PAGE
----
Do you have a “resistance to change” problem?

By | January 31, 2016

We keep hearing that printers aren’t in the printing business anymore, and the evidence of non-print-centric thinking is all around us. But it’s one thing to know that you have to embrace change. It’s another to actually do it.

In its 2015 State of the Industry report, Epicomm asked printers what they need to do to improve their company’s adaptability to change.

  • The number one response was “executing our decisions” (58.1%). In other words, we can talk all we want, but until we started doing it, all that talk doesn’t get us off the starting block.
  • Number two was figuring out what the change means to them and what to do about it (45.6%). You can make investments in new services, but if your customers don’t need or want those services, you’ve just wasted your money.
  • Number three was communicating change to employees (38.8%).
  • Number four was anticipating change more effectively and getting out ahead of it (35.0%).
  • Number five was reducing resistance to change (30.6%). This one should probably have been higher. You can’t come up with new strategic directions, execute those decisions, and motivate employees if you’ve got a “resistance to change” problem. After all the years I’ve been around this industry, I’m thinking maybe this should have been number one.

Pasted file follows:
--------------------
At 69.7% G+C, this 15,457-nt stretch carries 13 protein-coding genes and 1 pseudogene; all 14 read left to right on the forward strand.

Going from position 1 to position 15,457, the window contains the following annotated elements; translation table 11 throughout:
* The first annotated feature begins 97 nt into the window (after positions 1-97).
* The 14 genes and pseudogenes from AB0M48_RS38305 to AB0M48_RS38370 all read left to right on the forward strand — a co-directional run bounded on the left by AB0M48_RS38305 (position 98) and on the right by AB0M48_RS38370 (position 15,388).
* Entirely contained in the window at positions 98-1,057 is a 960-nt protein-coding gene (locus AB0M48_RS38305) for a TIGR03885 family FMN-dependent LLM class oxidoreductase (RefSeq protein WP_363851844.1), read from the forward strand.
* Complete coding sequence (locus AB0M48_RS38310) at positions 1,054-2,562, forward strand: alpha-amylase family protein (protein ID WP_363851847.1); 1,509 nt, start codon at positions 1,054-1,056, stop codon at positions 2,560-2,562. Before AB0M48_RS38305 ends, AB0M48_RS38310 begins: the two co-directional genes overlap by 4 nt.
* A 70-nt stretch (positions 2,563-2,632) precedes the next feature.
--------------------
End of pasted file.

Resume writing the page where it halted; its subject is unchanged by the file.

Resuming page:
One of the problems with planning for and executing change, of course, is how you offer new services and new directions if you don’t have core capabilities in those areas. In Unsquaring the Wheel: Building a Breakthrough Business Model (by Chis Bondy, Wayne Peterson, and Joe Webb), Jon Budington, president of Global Printing’s Global Thinking division, describes how his company did it.

We hired creatives, strategists, and technologists from outside the printing industry. We essentially bought the education we didn’t have to understand the technological change we were facing.

Not everyone has the deep pockets of Global Printing, but that’s where hiring, aligning, and other creative HR thinking comes in.

I think about the research of Margie Dana and John Zarwan that shows that few print buyers even have “print buyer” in their titles anymore. Print buyers are spread out across the organization and wearing many hats, including graphic design and marketing. You can’t even find print-centric print buyers anymore. If you’ve got resistance to change, you’ve got a problem.

Does your company have a resistance to change problem? If so, how are you addressing it?

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One thought on “Do you have a “resistance to change” problem?

  1. Jerry Scher

    I agree that resistance to change is a real challenge – a good 1st step should be reading “Unsquaring The Wheel” and engaging your management team in a serious self-awareness journey.

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